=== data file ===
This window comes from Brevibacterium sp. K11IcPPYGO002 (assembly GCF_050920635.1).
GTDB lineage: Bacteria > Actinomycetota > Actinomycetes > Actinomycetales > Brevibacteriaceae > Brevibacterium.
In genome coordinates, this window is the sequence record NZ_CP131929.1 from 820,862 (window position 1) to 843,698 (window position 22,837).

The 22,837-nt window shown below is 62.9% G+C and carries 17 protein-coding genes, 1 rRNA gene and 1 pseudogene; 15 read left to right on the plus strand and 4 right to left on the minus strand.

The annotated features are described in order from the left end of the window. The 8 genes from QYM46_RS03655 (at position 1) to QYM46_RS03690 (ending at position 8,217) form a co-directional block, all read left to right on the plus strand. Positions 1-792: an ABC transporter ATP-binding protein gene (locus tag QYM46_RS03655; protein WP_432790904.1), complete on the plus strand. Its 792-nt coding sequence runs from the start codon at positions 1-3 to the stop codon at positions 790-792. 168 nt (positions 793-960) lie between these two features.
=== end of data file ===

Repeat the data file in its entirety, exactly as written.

This window comes from Brevibacterium sp. K11IcPPYGO002 (assembly GCF_050920635.1).
GTDB lineage: Bacteria > Actinomycetota > Actinomycetes > Actinomycetales > Brevibacteriaceae > Brevibacterium.
In genome coordinates, this window is the sequence record NZ_CP131929.1 from 820,862 (window position 1) to 843,698 (window position 22,837).

The 22,837-nt window shown below is 62.9% G+C and carries 17 protein-coding genes, 1 rRNA gene and 1 pseudogene; 15 read left to right on the plus strand and 4 right to left on the minus strand.

The annotated features are described in order from the left end of the window. The 8 genes from QYM46_RS03655 (at position 1) to QYM46_RS03690 (ending at position 8,217) form a co-directional block, all read left to right on the plus strand. Positions 1-792: an ABC transporter ATP-binding protein gene (locus tag QYM46_RS03655; protein WP_432790904.1), complete on the plus strand. Its 792-nt coding sequence runs from the start codon at positions 1-3 to the stop codon at positions 790-792. 168 nt (positions 793-960) lie between these two features.